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Is Culture Fit Discrimination?

Is Culture Fit Discrimination?

If you’ve ever looked at the people in an average bar, an average university dining hall, or even an average high school cafeteria, you understand how “culture fit” can perpetuate homogeneity.

Most social groups are made up of people from similar backgrounds, who are the same race, are around the same age, and have the same interests. Organizations often lack diversity for the same reason – because “culture fit” can encourage interviewers to overlook prospects that look, think, and behave differently from themselves.

When most people think of “culture fit,” they think of people whose company they see themselves enjoying in and outside of work. They look for people they could go to lunch with during the workday, have a beer with after work, or go to a game with on the weekend. If that’s what you are looking for in a candidate, your hiring practices may be discriminatory.

The culture fit myth

Hiring for culture fit means looking for someone who you and others will be comfortable around and who can integrate seamlessly; however, we are generally most comfortable around people who are similar to us. “Similar” can mean the same race, sexual orientation, gender, age, socio-economic background, or nationality.

Consider this: If you hire the candidate you could see yourself grabbing a beer with, does a person who doesn’t drink for religious reasons have a fair chance?

Why culture fit is a form of discrimination

Culture fit is discrimination because, even when it isn’t explicit or intentional, it is biased toward what is comfortable and familiar. It is difficult for some people to get their foot in the door if a workplace is implicitly restrictive about who will “fit in.”

If you hire the candidate you could see yourself grabbing a beer with, does a person who doesn’t drink for religious reasons have a fair chance?

Experience shows us that applying such criteria can not only create discriminatory hiring practices, but also severely limits the potential of current employees.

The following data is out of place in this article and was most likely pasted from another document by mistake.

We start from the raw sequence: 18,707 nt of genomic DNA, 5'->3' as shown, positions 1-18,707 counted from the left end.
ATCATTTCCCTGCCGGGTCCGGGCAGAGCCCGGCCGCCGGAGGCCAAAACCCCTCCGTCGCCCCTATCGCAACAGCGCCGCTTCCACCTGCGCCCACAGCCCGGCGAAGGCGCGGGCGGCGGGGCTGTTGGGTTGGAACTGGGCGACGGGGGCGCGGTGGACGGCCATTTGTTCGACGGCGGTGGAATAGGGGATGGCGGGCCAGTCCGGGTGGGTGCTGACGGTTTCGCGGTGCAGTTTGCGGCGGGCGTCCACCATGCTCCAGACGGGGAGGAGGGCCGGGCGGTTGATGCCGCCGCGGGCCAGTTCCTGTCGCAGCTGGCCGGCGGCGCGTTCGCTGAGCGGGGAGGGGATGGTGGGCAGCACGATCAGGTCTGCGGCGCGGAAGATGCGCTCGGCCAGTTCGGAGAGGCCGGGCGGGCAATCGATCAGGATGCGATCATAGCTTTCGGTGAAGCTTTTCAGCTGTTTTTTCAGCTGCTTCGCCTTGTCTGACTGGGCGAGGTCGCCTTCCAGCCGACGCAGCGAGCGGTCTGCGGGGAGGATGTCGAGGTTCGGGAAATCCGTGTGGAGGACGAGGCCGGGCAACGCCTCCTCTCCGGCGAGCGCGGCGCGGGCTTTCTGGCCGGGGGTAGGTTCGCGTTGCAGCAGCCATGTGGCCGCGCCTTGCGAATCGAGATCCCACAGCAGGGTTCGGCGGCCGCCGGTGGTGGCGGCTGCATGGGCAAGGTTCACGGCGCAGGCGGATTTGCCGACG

Cultural fit interview questions - why you should ditch them

I once ran a focus group for an organization and the discussion turned to the notion of favoritism. One woman explained that the best way for an employee to get to know a particular manager was weekend golf outings. But this manager never invited women.

“Culture fit” can create cultures or sub-cultures in a workplace that people may refer to as an “old boys club,” or a “fraternity” or “sorority,” because they represent a culture you must conform to if you want to be successful in the organization.

It’s why Great Place to Work® encourages organizations to err on the side of expanding their culture. The goal should be to create a culture in which a greater diversity of people can be welcomed and be their full, genuine selves at work, rather than settle for a narrow framework of culture where only certain people fit in.

In fact, hiring people who are unlike anyone else in the organization can bring more diversity of thought to an organization and fuel innovation.

“Culture fit” can create cultures or sub-cultures in a workplace that people may refer to as an “old boys club,” or a “fraternity” or “sorority,” because they represent a culture you must conform to if you want to be successful in the organization.

With all that being said, you must still determine if a candidate can be successful in your workplace. So how do you replace the traditional interview questions once used to determine how well people will get along with a prospective hire?

The secret to avoiding the culture fit trap in a job interview

To create a more diverse and inclusive workplace through hiring, we recommend having a set of broad values that connect to the greater vision and goals of the organization.

At Great Place to Work, for example, some of our values include curiosity and caring. So we don’t ask our candidates for their idea of a fun weekend and see if we agree. Instead, we pay attention to how thoughtful their questions are and how they care for those in their lives.

Care and curiosity can look different in different cultural contexts; but if we know that value is evident in some iteration, we can be confident a candidate will help Great Place to Work achieve our mission.

The end result is a workplace of people who don’t have the same hobbies, don’t have the same social behaviors, and don’t have the same backgrounds. But it is also a workplace aligned on where it really matters and where people can bring their full, genuine selves to work regardless of who they are, what they look like, and where they come from.

If you’re reading this, you’re probably passionate about creating a diverse, equitable and inclusive workplace. DEI is the foundation of our survey methodology and culture management platform. Reach out to us today about how we can help you reach your DEI goals.


Matt Bush